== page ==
Just outside of Seattle proper they can buy bungalows for 400k and sell at 1.4. Those spreads are crazy. We don’t even have those kinds of spreads here. I’m just trying to help people elsewhere understand that if you can buy the canvas – I call it the canvas – at the right price, and there’s room there to go in and do the work, and there’s that much spread on the sell side, those are the opportunities.

Here what’s happening is a lot of guys are catching on and they’re squeezing out the spread on the front end. We’re bidding in competition where we would have bought for 165k, 175k a couple years ago, now we’re paying 250k, 260k.

Joe Fairless: The spread that we’re talking about – you’re just looking to make sure it makes at least $100,000, or is there a percent that you’re looking for? And if it’s a percent, what is the percent?

Gabe DaSilva: I try and make sure that there’s six figures in the deal itself on a cash-on-cash basis, because we get really creative with our financing structures. I try and make sure that I can at least do 100% cash-on-cash. So if I have to come in with 50k or 70k or whatever the case is based on however I have to finance the deal, which is all over the map – sometimes you’re using hard money, sometimes private money lenders, sometimes bank financing, sometimes we’re self-financing stuff… I’m looking to double our money; whatever we put into the deal, we wanna do at least twice that on the sell side, and at the same time we’re trying to model the deal all-in, and make sure that there’s six figures in it.

Joe Fairless: Okay, so double your money, plus make at least $100,000.

Gabe DaSilva: Right. We rarely hit the 100k mark just the way we look at the deal, but if we make 82k or 76k or 94k, you’re not gonna be upset. So long as you model in that spread there, you’re usually pretty good, and when we have our financing — our terms are actually getting a lot better here locally, so I find that we can get into deals with a lot less of our own money and a lot more leverage… So with that, our cash-on-cash is getting better. We’re seeing 3X cash-on-cash on some of our stuff.

Joe Fairless: What’s the group name that you use to get your financing?

Gabe DaSilva: Our hard money lenders you mean?

Joe Fairless: Yeah, yeah.

Gabe DaSilva: We work locally with Alfa Funding. That’s our local hard money lending partner. We’ve borrowed through Enterprise Community Bank – they’re a local bank; they’ve got three branches here locally. Private money stuff, especially now, since we’ve been so active and we’ve been pumping out so much content on social, we’ve been able to raise a lot of private money at 8%. That’s really helping us out.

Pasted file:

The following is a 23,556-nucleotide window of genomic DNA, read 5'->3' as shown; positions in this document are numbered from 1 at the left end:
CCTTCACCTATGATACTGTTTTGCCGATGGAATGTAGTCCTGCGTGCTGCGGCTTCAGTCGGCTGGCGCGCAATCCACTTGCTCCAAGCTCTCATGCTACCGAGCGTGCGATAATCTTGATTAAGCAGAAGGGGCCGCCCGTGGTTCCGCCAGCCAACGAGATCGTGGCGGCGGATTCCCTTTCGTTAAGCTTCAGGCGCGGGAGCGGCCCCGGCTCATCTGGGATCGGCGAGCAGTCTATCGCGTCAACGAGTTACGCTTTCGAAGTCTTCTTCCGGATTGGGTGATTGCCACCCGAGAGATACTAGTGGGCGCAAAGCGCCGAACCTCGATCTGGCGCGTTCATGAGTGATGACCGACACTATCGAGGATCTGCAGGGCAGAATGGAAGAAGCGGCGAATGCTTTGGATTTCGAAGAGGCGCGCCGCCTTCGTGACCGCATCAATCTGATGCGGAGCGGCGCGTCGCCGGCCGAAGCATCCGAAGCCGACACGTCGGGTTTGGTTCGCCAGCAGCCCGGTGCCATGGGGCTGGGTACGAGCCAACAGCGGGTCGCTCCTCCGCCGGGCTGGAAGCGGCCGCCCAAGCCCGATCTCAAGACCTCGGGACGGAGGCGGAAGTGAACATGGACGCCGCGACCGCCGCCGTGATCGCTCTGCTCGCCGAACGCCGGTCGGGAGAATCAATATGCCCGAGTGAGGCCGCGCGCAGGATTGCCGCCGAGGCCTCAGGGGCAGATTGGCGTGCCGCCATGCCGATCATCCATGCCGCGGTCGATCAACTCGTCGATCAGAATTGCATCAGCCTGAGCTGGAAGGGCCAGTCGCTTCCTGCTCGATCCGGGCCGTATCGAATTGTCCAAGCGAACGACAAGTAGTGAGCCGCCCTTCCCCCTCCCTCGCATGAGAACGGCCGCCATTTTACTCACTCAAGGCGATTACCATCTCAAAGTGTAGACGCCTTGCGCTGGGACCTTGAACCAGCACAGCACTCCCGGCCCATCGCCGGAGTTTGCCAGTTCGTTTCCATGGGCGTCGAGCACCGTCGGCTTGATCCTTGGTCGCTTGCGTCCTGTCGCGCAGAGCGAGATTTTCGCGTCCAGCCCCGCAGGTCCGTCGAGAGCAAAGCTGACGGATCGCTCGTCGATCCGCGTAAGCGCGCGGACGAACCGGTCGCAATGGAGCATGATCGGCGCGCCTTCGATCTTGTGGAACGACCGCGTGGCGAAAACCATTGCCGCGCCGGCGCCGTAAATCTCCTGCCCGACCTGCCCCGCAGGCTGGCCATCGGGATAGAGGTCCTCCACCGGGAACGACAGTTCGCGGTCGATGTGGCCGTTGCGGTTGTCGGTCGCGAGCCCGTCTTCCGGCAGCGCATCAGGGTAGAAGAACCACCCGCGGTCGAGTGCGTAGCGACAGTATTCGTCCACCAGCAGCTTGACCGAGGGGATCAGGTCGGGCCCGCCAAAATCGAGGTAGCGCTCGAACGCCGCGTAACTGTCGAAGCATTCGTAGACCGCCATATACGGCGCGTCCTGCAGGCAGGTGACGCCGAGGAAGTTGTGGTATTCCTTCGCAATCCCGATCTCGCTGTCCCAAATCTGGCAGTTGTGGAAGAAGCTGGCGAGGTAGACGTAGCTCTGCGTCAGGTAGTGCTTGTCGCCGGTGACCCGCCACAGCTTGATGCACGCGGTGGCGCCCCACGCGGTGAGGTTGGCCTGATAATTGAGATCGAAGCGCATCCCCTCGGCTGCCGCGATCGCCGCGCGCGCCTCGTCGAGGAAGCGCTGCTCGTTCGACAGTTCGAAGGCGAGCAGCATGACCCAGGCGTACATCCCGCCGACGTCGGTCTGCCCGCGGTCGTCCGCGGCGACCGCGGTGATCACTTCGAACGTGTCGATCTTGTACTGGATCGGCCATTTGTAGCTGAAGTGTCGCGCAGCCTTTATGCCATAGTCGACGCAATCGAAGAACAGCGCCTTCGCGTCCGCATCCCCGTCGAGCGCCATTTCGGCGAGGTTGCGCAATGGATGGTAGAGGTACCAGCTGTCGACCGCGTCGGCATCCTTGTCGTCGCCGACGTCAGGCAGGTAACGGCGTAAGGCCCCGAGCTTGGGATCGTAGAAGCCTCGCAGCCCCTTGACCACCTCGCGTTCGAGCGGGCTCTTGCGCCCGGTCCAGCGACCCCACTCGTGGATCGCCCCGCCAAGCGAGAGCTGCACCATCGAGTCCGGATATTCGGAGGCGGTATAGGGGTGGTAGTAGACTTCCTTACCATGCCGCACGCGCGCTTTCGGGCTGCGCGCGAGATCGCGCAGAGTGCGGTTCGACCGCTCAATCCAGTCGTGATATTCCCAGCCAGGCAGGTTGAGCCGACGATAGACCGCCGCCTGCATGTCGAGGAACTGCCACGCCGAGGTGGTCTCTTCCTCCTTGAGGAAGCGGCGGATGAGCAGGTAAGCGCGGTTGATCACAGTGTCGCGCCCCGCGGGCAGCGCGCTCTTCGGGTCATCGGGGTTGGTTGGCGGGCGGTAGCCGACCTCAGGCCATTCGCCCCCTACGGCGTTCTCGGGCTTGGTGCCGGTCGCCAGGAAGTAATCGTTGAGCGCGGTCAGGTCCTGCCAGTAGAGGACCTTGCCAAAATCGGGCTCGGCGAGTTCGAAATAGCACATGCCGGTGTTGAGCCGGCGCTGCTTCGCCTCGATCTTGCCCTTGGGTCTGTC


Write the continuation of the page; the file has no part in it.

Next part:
When I did get started, things were a  lot tougher. We were doing 3 and 13, so it’s amazing–

Joe Fairless: Will you elaborate what 3 and 13 is? Three points, 13% – is that right?

Gabe DaSilva: That’s right, yeah. So the first handful of deals we did, we were getting three points and 13%. Those terms are brutal. Looking back now on those deals, it’s amazing we made money at all with those kinds of terms. So I would say you have to do that, it’s part of the process to get started, but looking back on it now, I’m thankful that we weathered that storm and that we did what we had to do to position ourselves, and now we’ve got access to cheaper capital, thankfully. But if anyone’s out there thinking “Those terms seem silly. There’s no way I would ever do that. How does that make sense?”, we have to do what we have to do to get started. There weren’t a lot of guys willing to take a chance on us, and the couple that did – and Alfa in particular – the terms were what they were at the beginning. They have to account for risk, and they did, and thankfully we proved ourselves to be good sponsors, we performed, and now thankfully our terms are better.

Joe Fairless: Now let’s talk tactically on the execution of what you do… Using your words, you “blow the roof off the house.” What contractor type of thing should we be considering and what did you learn through that process?

Gabe DaSilva: Well, we do a little differently than most – we’ve in-housed a lot of that stuff. We actually project-manage our own stuff. I call that PN/GC. So we don’t actually hire a general contractor to run point on our projects; we do that. And in turn, that means we hire and fire all the subs.

If you were gonna sub out the entire project to a GC, who was responsible for everything soup to nuts, you’re basically looking for a good GC that has done new construction projects, essentially, because that’s what we’re talking about. We’re ripping everything down to the foundation, so everything short of putting in a new foundation, you wanna make sure that your guys has done that before.

What we look for now, having done this a handful of times – I’ll do the actual walkthroughs on the homes, and I’ll make sure the foundation is good. We don’t buy bad foundations, we don’t buy oil tanks, which are very common here in our market, and we don’t buy floods.

Joe Fairless: What are oil tanks? I mean, I know what an oil tank is, but what do you mean by “You don’t buy tanks”?

Gabe DaSilva: Yes, in New Jersey especially, you can’t really sell a home with an oil tank, so we would never buy one. You don’t know whether or not there’s a leak… There’s too much uncertainty. So those are like our three no’s. If there’s a tank at all, we’ll either pull it, and if it’s not a leaker, then we’ll move forward and we’ll buy the home, or we’ll insist that the seller pulls the tank. So we won’t buy that.

We don’t buy flood zone, just because on the sell side it’s a challenge, and we don’t buy bad foundations, because we need a good foundation to build on top of. So we spec out those three things, and so long as that stuff makes sense, because we’re gonna gut the entire house and rip it all the way down to the first floor/sub-floor, nothing else really much matters to us. So we’re just really conscious of those things, and that’s what we’re looking at.

Beyond that, there’s a lot of elements on the construction piece that we over time have gotten a good grasp on and now in-house… But if anyone’s out there looking to do this, and even some of the coaching clients I’m working with that are trying to do this in their particular markets – what I’m telling them is you need two friends. One’s a mason, and the other is a framer. With those two tradesmen in your pocket, you can go and spec out any potential add-a-level candidate, and be able to say “Okay, this is something I wanna move on, or this isn’t.”